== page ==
An exercise in manifestation of a new reality I have been doing is writing each day at the same time a post in my journal of the things I am grateful for. I list all the things as I see them in my manifested future. What makes this more fun is to get a really cool journal. Here are some of mine you can find HERE. Why not check it out?
Reading Cy Twombly
By Mary Jacobus
September 16, 2016
ARTS & CULTURE
These images, selected from my book Reading Cy Twombly: Poetry in Paint, indicate the range and provocation of Cy Twombly’s works on canvas and paper, pointing especially to his inventive use of literary quotation and allusion throughout his long career and his relation to poetry as an inspiration for his art.
Twombly’s working copy of a paperback translation of Three Secret Poems, by the twentieth-century Greek poet George Seferis, shows his hands-on approach to quotation and revision as well as paint stains from his work in progress. A number of marked passages reappear in Twombly’s paintings of the mid-1990s, notably in Quattro Stagioni (1993–94) and Say Goodbye, Catullus, to the Shores of Asia Minor (finally completed in 1994).
One of a sequence of related drawings, Venus and Adonis (1978) wittily alludes to Shakespeare’s poem of the same title. Along with a series of cleft heart-shaped (buttock-shaped?) and phallic forms poised in suggestive proximity, each drawing contains a flower-like scribble and a foldout book. Perhaps Twombly is alluding to the “flowers” of poetry as well as to Venus’s rival, the boar who gores Adonis with his amorous tusk.
Il Parnasso (1964) riffs on Raphael’s Renaissance fresco in the papal Stanza della Segnatura. Twombly responds in his own fashion to the auratic cultural icons of Rome, drawing attention to the missing role of painting in the representation of learning and culture. The play of line replaces the playing of Apollo’s lyre at the apex of Raphael’s design. Signing himself in the shuttered rectangular window around which Raphael’s fresco arches, Twombly draws attention to the flat surface of the “wail” or support.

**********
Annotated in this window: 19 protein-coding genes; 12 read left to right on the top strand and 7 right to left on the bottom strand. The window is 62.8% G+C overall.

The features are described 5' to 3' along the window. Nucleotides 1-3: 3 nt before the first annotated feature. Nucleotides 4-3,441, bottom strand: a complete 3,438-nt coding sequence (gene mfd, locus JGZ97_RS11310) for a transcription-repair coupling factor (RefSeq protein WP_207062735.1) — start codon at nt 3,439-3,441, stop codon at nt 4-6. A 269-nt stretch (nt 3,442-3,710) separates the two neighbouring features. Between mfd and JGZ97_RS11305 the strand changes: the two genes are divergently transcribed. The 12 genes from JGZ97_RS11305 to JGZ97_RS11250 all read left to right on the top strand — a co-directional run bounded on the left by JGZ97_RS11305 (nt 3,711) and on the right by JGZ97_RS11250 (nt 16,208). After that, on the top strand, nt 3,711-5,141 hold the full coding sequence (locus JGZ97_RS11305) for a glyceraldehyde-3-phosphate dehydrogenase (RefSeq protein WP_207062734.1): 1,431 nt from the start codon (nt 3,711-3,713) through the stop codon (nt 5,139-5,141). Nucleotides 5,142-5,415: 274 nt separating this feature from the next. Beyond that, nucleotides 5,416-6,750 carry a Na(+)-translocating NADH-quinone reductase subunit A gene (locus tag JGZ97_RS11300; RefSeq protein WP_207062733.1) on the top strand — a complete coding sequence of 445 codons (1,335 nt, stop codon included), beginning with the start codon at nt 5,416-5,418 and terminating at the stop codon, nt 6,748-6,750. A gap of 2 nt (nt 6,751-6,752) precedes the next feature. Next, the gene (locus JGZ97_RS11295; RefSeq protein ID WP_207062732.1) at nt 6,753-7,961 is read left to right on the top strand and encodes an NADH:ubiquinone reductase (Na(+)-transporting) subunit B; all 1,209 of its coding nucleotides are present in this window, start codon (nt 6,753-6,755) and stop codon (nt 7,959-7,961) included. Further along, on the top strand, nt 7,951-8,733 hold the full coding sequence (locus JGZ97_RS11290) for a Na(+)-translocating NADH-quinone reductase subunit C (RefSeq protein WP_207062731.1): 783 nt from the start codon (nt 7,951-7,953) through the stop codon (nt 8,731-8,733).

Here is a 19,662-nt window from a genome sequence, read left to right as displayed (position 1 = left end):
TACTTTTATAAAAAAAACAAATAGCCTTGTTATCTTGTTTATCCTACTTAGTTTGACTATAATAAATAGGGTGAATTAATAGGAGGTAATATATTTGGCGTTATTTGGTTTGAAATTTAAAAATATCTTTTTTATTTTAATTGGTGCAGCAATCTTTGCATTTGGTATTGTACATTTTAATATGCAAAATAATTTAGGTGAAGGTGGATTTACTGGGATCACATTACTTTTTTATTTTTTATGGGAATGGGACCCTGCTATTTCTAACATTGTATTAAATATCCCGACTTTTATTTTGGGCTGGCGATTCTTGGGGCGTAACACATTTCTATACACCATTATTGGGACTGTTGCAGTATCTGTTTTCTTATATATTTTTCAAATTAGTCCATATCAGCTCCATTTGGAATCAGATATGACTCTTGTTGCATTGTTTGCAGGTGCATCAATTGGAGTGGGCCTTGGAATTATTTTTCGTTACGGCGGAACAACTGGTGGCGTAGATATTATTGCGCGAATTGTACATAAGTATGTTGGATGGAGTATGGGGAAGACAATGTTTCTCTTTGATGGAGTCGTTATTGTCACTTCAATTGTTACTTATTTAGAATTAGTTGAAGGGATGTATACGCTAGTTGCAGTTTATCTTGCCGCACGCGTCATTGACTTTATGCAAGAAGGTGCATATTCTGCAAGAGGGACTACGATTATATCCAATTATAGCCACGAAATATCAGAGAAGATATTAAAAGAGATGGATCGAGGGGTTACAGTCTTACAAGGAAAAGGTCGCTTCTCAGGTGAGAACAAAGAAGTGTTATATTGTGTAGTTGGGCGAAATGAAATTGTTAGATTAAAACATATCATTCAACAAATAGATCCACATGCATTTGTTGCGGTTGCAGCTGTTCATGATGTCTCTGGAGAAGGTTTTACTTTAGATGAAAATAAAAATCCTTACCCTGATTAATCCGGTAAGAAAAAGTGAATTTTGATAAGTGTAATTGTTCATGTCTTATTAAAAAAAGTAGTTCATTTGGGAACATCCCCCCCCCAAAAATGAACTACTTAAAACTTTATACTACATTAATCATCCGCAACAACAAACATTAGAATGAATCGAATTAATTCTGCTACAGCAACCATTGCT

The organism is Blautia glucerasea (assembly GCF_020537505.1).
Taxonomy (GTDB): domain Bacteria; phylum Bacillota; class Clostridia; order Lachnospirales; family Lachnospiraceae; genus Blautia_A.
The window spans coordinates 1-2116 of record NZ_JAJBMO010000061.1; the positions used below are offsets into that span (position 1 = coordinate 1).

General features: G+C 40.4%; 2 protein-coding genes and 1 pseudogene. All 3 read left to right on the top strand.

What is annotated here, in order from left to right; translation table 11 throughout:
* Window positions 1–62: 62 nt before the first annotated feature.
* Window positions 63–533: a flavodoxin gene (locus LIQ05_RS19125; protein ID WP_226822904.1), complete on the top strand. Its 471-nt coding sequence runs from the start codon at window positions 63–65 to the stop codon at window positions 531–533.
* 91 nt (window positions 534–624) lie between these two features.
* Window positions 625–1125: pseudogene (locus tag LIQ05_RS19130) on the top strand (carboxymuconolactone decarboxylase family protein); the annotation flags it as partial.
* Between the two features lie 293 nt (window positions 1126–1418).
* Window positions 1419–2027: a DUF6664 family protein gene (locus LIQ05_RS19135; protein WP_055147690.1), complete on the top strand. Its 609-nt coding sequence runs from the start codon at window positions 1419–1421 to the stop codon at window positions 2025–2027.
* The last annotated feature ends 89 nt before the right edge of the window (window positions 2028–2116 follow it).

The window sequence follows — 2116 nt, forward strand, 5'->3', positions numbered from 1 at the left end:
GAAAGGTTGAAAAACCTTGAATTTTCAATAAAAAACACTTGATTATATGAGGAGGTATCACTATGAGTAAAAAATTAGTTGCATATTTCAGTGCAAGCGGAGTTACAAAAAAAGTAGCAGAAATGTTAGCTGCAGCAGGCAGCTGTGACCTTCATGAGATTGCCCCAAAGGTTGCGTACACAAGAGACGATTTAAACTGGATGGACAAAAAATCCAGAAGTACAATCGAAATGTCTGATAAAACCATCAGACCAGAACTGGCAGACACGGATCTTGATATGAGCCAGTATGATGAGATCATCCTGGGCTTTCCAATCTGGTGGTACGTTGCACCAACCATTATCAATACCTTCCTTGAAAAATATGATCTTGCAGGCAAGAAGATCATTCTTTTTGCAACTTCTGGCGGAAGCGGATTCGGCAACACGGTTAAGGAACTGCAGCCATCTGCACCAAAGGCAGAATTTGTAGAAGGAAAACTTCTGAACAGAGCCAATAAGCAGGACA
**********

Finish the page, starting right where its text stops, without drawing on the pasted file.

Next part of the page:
The early series of works on paper Poems to the Sea (1959) shows Twombly’s use of horizon line, wave signs, and quasi-writing, along with thick creamy paint, to eroticize the abstract play of repetition. In a series that makes reference to Sappho, Twombly also seems to be alluding to the typographical experiment of Mallarmé’s shipwreck poem, Un Coup de Dés, as a sequence of rhythmic marks and blanks. Non-referential signs tussle with the impulse to “read” and “write,” as if words and thoughts were about to be born from the waters of the Mediterranean.
Synopsis of a Battle (1968) takes Twombly’s blackboard paintings of the late 1960s in the direction of the era’s obsession with space travel, alluding to the blackboard calculations of NASA scientists as well as his own fascination with weightlessness. Abstruse mathematical formulas and recurrent fan shapes suggest orbiting gyrations, rather than battle formations. Cyanotype blueprints for gravity-defying Gemini and Apollo spacecraft were widely available at the time. Here, Twombly designs his own prototype.
Twombly’s paired paintings, Bacchus Psilax and Bacchus Mainomenos (2004) show the winged Bacchus morphing into his identical twin, the raging mad god who unleashes a title of blood. Painted during the bloodiest years of the Iraq occupation, when the first and second Battles of Fallujah brought the heaviest urban fighting since the Vietnam War, the Bacchus series has been linked to the fury of Achilles’s twelve-day brutalization of Hector’s body, towed around the grave mount of Patroclus. Twombly’s work elsewhere refers to the destruction of Sumerian cultural heritage.
CY TWOMBLY, HERO AND LEANDRO, PART II, 1981–84. OIL-BASED HOUSE PAINT, OIL PAINT (PAINT STICK) ON CANVAS, 61 3⁄8″ × 80 1⁄2″. © CY TWOMBLY FOUNDATION. PHOTO COURTESY KARSTEN GREVE, ST. MORITZ.